How UV-LED is used to gel ink droplets
Difference from UV
As the name implies, UV LEDs are an ultraviolet variety of light-emitting diodes. They differ dramatically from traditional UV lamps used for printing both in how they produce UV, and in their benefits. Traditionally, lamp suppliers have produced UV by energizing a small amount of mercury that is sealed in a quartz tube. When high voltage is applied to the lamps electrodes, (or with microwave lamps, when the tube is placed in a microwave generator), UV (along with a large amount of visible light and infrared heat) is created. So the output spectrum of mercury lamps contains a large number of peaks over a broad range of wavelengths that extend from 200nm to well into the IR region above 1000 nm.
UV LEDs, on the other hand, are semiconductor devices; modern cousins of the LED on your garage door opener except that UV LEDs emit light in the longer-wavelength portion of the UV spectrum. The exact output of the LED is chemistry dependent, but typically the output is a relatively monochromatic or narrow peak of energy somewhere between 365-405 nm
At first, the more specific, narrow bandwidth output of the LED caused UV chemists some fits as they scurried to adapt ink formulations to these new sources. But the benefits of UV LEDs for digital printing clearly made this effort worthwhile, because UV LEDs offer many advantages that arc lamps do not. For example, they do not generate dangerous short wavelength UV that can be a safety hazard, and they do not produce ozone. They do not contain mercury, another potential safety hazard, or use high voltages.
But LEDs are also much cooler than arc lamps, and they can be turned on and off instantly without the need for shutters. LEDs are compact in size, and produce more uniform light sources that last much longer than arc lamps. But it is the ability to precisely control the UV output of the light source, along with their compact size, and cool-running temperatures that limit heat build, that make UV LEDs ideal for pinning inks. Compact UV LEDs can be located in the tight confines between inkjet heads, a trick that would be impossible for arc lamps.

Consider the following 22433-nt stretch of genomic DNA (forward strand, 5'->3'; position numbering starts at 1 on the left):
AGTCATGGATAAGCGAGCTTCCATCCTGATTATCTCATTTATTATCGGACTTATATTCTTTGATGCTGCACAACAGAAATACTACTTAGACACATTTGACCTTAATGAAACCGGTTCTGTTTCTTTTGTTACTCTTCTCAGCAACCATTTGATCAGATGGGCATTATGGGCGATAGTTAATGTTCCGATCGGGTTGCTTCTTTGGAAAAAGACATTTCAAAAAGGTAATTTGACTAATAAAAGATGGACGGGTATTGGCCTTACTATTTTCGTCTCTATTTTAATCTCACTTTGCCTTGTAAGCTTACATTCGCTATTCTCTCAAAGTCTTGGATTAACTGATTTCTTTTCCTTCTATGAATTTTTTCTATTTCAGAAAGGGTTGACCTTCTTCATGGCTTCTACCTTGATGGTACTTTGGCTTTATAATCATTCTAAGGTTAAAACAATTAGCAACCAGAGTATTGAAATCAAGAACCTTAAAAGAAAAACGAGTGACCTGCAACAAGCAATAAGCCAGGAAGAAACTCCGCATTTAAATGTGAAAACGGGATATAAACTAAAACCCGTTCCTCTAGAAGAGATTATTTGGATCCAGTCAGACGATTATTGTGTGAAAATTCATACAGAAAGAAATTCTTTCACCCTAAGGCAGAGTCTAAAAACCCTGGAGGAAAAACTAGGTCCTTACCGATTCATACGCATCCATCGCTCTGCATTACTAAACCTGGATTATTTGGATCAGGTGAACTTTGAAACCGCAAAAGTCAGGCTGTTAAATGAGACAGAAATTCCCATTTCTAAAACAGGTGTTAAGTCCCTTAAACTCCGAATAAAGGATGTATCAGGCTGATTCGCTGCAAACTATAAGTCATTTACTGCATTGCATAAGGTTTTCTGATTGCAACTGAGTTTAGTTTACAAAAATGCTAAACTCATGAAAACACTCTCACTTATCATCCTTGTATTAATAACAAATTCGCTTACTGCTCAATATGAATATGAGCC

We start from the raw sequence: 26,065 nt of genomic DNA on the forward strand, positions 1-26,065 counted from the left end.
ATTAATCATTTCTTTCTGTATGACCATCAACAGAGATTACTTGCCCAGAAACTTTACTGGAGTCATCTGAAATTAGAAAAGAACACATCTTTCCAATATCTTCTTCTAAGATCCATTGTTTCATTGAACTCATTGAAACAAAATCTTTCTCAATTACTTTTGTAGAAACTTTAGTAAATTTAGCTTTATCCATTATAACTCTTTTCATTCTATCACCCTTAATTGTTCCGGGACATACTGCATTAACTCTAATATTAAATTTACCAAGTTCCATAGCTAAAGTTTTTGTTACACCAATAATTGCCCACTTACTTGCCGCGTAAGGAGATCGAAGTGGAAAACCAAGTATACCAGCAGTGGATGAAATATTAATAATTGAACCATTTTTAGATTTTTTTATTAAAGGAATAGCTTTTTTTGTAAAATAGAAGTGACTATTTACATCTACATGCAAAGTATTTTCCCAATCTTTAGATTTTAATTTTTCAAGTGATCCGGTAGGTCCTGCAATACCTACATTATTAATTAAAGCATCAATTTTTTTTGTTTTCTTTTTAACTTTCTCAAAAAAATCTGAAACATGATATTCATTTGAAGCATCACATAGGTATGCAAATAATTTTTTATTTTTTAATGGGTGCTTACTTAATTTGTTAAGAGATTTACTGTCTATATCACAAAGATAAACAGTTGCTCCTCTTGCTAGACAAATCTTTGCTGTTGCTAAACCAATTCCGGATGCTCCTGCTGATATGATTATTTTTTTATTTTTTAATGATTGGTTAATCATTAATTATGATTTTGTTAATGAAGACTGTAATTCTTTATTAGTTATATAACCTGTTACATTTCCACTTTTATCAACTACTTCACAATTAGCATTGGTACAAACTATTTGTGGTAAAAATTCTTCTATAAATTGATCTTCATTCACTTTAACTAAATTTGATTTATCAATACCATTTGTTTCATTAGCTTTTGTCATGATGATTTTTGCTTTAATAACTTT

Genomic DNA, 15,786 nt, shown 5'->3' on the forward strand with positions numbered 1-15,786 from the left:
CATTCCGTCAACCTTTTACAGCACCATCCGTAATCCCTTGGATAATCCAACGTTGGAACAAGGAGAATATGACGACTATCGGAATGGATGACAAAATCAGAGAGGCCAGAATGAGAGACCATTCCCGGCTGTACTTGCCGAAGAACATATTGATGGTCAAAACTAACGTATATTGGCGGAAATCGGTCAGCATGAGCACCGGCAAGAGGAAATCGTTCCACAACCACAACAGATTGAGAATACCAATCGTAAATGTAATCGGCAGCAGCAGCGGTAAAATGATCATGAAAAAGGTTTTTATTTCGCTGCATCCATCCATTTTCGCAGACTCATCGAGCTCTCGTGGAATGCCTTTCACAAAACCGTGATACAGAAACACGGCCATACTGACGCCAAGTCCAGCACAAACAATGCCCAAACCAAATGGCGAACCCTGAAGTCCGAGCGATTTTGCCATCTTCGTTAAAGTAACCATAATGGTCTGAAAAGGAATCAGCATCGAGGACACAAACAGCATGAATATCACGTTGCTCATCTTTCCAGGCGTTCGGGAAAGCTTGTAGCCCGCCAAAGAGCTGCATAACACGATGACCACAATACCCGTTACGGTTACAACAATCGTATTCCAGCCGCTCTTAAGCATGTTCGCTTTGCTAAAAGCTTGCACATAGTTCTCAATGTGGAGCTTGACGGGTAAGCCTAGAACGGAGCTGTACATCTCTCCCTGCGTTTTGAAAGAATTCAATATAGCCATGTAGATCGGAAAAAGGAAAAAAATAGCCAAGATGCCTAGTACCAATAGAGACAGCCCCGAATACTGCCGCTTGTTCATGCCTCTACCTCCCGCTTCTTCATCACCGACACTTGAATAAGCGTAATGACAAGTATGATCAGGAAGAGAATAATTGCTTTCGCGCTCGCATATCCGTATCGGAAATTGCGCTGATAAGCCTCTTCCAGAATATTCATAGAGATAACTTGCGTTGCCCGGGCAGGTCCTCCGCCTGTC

Figure 1 illustrates the ability of UV-LED pinning lamps to improve the quality of digital images by limiting drop gain on a difficult substrate. Without pinning, each color spreads as it is applied, mixing and muddling with other droplets. With pinning, the droplets remain distinct and sharp.
The use of state-of-the-art UV-LED technology to improve dot gain is advancing digital printing on two related fronts. While pinning helps to produce higher quality images with existing technology, it also makes it possible for press designers to achieve a higher perceived resolution with less expensive or complex jetting hardware. After all, resolution is not determined by the number of dots applied per inch alone, but also by the distinctness of those droplets to the reader’s eye. If ink droplets are fuzzy, or mingled with others, even a high density of droplets per inch can be a wasted investment.
While there is broad agreement that pinning improves image quality, there is no consensus yet regarding the ideal settings needed for optimal pinning. Ink formulators, UV-pinning-system manufacturers, and integrators are experimenting with UV settings, timing, and ink sets to find the answers. The activity is a strong indicator that more and more systems are, and will be, incorporating pinning into the inkjet printing process.
Paul Mills, Integration Technology, has been involved in UV curing since 1994. He has participated in a number of innovations in UV including UV powder coatings development, robotic UV curing and the development UV LED light sources. Paul holds BA and MA in economics, and has been a longtime member and board member of RadTech.
Jennifer Heathcote is general manager, North America (based in Chicago, Illinois), for Integration Technology. Heathcote received a B.S. in mechanical engineering from Purdue University and earned her MBA at The Ohio State University. Integration Technology, founded in 2000 and headquartered in Oxfordshire, England, is a supplier of both conventional mercury lamps and UV LED light sources to a wide range of industries including the global graphic arts and printing markets.
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